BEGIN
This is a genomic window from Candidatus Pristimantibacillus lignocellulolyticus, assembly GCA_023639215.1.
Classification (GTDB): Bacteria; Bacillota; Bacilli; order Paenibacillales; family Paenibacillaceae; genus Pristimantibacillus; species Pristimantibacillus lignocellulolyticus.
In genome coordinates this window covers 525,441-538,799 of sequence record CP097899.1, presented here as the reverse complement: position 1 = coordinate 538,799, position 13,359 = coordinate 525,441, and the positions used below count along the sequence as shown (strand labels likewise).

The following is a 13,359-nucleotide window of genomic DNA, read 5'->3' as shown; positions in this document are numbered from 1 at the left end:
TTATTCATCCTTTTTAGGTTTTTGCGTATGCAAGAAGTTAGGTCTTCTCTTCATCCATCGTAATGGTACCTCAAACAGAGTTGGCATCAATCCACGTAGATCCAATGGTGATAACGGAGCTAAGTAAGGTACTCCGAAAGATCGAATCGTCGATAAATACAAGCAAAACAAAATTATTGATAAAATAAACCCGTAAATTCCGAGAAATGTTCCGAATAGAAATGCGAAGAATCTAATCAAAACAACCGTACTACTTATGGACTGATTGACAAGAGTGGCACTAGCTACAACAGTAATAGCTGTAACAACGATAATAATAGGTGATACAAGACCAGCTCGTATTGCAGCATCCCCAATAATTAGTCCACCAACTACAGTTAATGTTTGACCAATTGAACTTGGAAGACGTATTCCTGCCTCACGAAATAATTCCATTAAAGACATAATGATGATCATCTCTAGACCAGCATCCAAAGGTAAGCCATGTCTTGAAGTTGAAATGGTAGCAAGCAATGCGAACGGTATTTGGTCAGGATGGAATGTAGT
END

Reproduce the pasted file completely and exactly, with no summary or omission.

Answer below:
This is a genomic window from Candidatus Pristimantibacillus lignocellulolyticus, assembly GCA_023639215.1.
Classification (GTDB): Bacteria; Bacillota; Bacilli; order Paenibacillales; family Paenibacillaceae; genus Pristimantibacillus; species Pristimantibacillus lignocellulolyticus.
In genome coordinates this window covers 525,441-538,799 of sequence record CP097899.1, presented here as the reverse complement: position 1 = coordinate 538,799, position 13,359 = coordinate 525,441, and the positions used below count along the sequence as shown (strand labels likewise).

The following is a 13,359-nucleotide window of genomic DNA, read 5'->3' as shown; positions in this document are numbered from 1 at the left end:
TTATTCATCCTTTTTAGGTTTTTGCGTATGCAAGAAGTTAGGTCTTCTCTTCATCCATCGTAATGGTACCTCAAACAGAGTTGGCATCAATCCACGTAGATCCAATGGTGATAACGGAGCTAAGTAAGGTACTCCGAAAGATCGAATCGTCGATAAATACAAGCAAAACAAAATTATTGATAAAATAAACCCGTAAATTCCGAGAAATGTTCCGAATAGAAATGCGAAGAATCTAATCAAAACAACCGTACTACTTATGGACTGATTGACAAGAGTGGCACTAGCTACAACAGTAATAGCTGTAACAACGATAATAATAGGTGATACAAGACCAGCTCGTATTGCAGCATCCCCAATAATTAGTCCACCAACTACAGTTAATGTTTGACCAATTGAACTTGGAAGACGTATTCCTGCCTCACGAAATAATTCCATTAAAGACATAATGATGATCATCTCTAGACCAGCATCCAAAGGTAAGCCATGTCTTGAAGTTGAAATGGTAGCAAGCAATGCGAACGGTATTTGGTCAGGATGGAATGTAGT